A miniature deck of cards? Tiny handcuffs? A sticker with the logo of your favorite team? Fat chance.
I was duped many a time by those machines in the entryway to the department store. I would happily forfeit my only quarter for a shot at those tiny playing cards. They looked cool.
One turn of the metal knob later, plastic disappointment would roll down to the door. Nowhere in the display did it show a plastic ant that could be worn as a ring. There were no stickers of the Pittsburgh Steelers or Dallas Cowboys in those machines. Heck, you were lucky to even get a football sticker half of the time.
Someone out there stocked those machines. I hope they feel immense guilt at duping millions of children out of their quarters. If not, I hope one of them can find it in their heart to send me a miniature batting helmet from the Pittsburgh Pirates. Lord knows I probably put your kids through college, it's the least you could do.
Anytime the show "Newhart" was about to come on, there was a scramble for each person to take a position.
One person plopped down on the couch to watch the television. One ran over to the doorway to the outside. The last person went to the TV antenna.
Then there was a two-minute relay of hollering instructions back and forth until the station came in. This was almost always followed by the person on the couch yelling out that the station went away after the person turning the antenna stopped touching it.
Oh, we had it so rough. But how else were you going to watch Daryl, his brother Larry, and his other brother Daryl?
So my 6-year-old son wants a copy of the new Super Smash Bros. game for the Nintendo Switch. It's a fun game, but it got me thinking about a video game idea I had ages ago that would be even better.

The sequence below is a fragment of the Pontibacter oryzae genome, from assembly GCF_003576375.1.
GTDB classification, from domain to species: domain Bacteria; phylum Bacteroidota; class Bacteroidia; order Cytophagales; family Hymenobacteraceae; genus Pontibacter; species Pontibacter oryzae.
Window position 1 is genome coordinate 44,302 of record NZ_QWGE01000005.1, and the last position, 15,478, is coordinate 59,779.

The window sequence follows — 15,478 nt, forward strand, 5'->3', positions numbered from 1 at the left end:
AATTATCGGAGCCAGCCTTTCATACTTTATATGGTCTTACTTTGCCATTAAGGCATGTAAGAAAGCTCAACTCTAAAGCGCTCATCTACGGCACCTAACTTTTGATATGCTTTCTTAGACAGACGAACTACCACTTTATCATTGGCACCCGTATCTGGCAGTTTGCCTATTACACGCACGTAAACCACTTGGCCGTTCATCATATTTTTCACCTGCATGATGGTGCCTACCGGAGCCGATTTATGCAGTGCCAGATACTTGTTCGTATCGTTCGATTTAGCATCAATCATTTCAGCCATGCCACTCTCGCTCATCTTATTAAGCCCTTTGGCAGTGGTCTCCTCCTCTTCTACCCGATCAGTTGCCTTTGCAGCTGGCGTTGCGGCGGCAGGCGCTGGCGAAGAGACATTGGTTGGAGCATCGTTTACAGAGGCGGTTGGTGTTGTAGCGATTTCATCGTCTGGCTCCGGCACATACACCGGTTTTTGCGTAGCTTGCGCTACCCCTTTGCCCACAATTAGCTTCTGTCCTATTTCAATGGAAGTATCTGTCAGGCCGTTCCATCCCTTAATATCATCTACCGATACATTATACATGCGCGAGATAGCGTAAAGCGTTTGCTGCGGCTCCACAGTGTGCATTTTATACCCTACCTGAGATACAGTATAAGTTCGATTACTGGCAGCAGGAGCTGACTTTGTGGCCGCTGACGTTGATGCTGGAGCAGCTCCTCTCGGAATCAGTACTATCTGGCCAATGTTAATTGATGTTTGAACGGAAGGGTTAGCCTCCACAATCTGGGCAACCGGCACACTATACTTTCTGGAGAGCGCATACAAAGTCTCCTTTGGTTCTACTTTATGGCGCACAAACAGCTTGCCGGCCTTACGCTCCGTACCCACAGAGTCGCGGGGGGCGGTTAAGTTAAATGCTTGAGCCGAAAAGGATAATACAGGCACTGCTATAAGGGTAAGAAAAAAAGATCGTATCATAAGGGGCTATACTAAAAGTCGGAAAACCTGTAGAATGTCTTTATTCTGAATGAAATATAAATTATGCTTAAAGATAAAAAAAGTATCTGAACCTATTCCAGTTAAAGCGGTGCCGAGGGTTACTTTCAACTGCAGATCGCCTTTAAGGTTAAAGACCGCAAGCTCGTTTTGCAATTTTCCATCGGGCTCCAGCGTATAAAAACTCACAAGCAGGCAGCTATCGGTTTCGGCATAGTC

How about a fighting game with biblical characters? The roster could be incredible. The finishing moves would be awesome. Here are some of my ideas:
The game could be awesome, especially in Solo Mode, when you reach the Revelation Stage.
Among the most ill-conceived designs in video game console history was the Sears Tele-Games version of Pong.
Before all of the sleek-looking boxes to play your video games, there was this version of Pong. It was a box with two knobs on it. Knobs which could be easily reached by your sister, er, opponent.
You see, it was entirely possible for one to simply reach over and fiddle with the other person's hand as the ball approached. You might watch in horror on your 13-inch black-and-white TV as the square pixel, passing as a ball, goes past your paddle. You might punch your sister. A brawl over pong cheating might break out.
You also may never see the pong console again after that night in 1981.
My brain is a curious thing. It bounces from place to place, from the exceedingly strange to the terribly mundane. Every once in awhile, something will pop into my head that is just completely out of nowhere. Totally random.